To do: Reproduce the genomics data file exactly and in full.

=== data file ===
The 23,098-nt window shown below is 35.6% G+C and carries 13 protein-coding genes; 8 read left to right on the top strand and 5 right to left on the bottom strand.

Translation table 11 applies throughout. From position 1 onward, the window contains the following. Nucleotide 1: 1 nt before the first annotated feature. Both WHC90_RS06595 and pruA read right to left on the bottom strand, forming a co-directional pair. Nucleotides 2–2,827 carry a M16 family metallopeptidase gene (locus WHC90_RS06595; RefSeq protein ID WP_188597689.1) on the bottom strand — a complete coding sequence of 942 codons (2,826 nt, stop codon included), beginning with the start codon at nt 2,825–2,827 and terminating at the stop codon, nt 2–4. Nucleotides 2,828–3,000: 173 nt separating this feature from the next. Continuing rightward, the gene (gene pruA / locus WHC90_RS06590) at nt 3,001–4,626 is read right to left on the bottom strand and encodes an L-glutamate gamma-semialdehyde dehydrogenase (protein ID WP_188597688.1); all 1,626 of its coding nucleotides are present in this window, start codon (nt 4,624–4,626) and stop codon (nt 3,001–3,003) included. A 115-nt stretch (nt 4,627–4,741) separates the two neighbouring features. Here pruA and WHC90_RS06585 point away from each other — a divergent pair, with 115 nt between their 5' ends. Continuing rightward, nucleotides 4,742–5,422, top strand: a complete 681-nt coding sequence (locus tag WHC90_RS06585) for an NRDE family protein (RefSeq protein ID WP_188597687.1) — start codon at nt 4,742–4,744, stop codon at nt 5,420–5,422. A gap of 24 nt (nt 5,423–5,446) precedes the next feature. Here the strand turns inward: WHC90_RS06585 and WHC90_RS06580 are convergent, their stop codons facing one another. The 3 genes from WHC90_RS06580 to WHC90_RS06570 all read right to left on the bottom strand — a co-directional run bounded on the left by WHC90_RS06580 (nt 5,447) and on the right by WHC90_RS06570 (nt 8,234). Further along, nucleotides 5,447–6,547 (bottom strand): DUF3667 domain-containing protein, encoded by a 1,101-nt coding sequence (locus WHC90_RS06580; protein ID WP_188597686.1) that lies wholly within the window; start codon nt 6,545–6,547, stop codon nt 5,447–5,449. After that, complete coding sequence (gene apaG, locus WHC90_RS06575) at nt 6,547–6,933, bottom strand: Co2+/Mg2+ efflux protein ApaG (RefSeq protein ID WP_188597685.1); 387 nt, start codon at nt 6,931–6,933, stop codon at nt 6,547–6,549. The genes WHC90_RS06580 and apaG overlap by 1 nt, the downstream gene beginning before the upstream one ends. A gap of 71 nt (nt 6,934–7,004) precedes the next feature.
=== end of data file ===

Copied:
The 23,098-nt window shown below is 35.6% G+C and carries 13 protein-coding genes; 8 read left to right on the top strand and 5 right to left on the bottom strand.

Translation table 11 applies throughout. From position 1 onward, the window contains the following. Nucleotide 1: 1 nt before the first annotated feature. Both WHC90_RS06595 and pruA read right to left on the bottom strand, forming a co-directional pair. Nucleotides 2–2,827 carry a M16 family metallopeptidase gene (locus WHC90_RS06595; RefSeq protein ID WP_188597689.1) on the bottom strand — a complete coding sequence of 942 codons (2,826 nt, stop codon included), beginning with the start codon at nt 2,825–2,827 and terminating at the stop codon, nt 2–4. Nucleotides 2,828–3,000: 173 nt separating this feature from the next. Continuing rightward, the gene (gene pruA / locus WHC90_RS06590) at nt 3,001–4,626 is read right to left on the bottom strand and encodes an L-glutamate gamma-semialdehyde dehydrogenase (protein ID WP_188597688.1); all 1,626 of its coding nucleotides are present in this window, start codon (nt 4,624–4,626) and stop codon (nt 3,001–3,003) included. A 115-nt stretch (nt 4,627–4,741) separates the two neighbouring features. Here pruA and WHC90_RS06585 point away from each other — a divergent pair, with 115 nt between their 5' ends. Continuing rightward, nucleotides 4,742–5,422, top strand: a complete 681-nt coding sequence (locus tag WHC90_RS06585) for an NRDE family protein (RefSeq protein ID WP_188597687.1) — start codon at nt 4,742–4,744, stop codon at nt 5,420–5,422. A gap of 24 nt (nt 5,423–5,446) precedes the next feature. Here the strand turns inward: WHC90_RS06585 and WHC90_RS06580 are convergent, their stop codons facing one another. The 3 genes from WHC90_RS06580 to WHC90_RS06570 all read right to left on the bottom strand — a co-directional run bounded on the left by WHC90_RS06580 (nt 5,447) and on the right by WHC90_RS06570 (nt 8,234). Further along, nucleotides 5,447–6,547 (bottom strand): DUF3667 domain-containing protein, encoded by a 1,101-nt coding sequence (locus WHC90_RS06580; protein ID WP_188597686.1) that lies wholly within the window; start codon nt 6,545–6,547, stop codon nt 5,447–5,449. After that, complete coding sequence (gene apaG, locus WHC90_RS06575) at nt 6,547–6,933, bottom strand: Co2+/Mg2+ efflux protein ApaG (RefSeq protein ID WP_188597685.1); 387 nt, start codon at nt 6,931–6,933, stop codon at nt 6,547–6,549. The genes WHC90_RS06580 and apaG overlap by 1 nt, the downstream gene beginning before the upstream one ends. A gap of 71 nt (nt 6,934–7,004) precedes the next feature.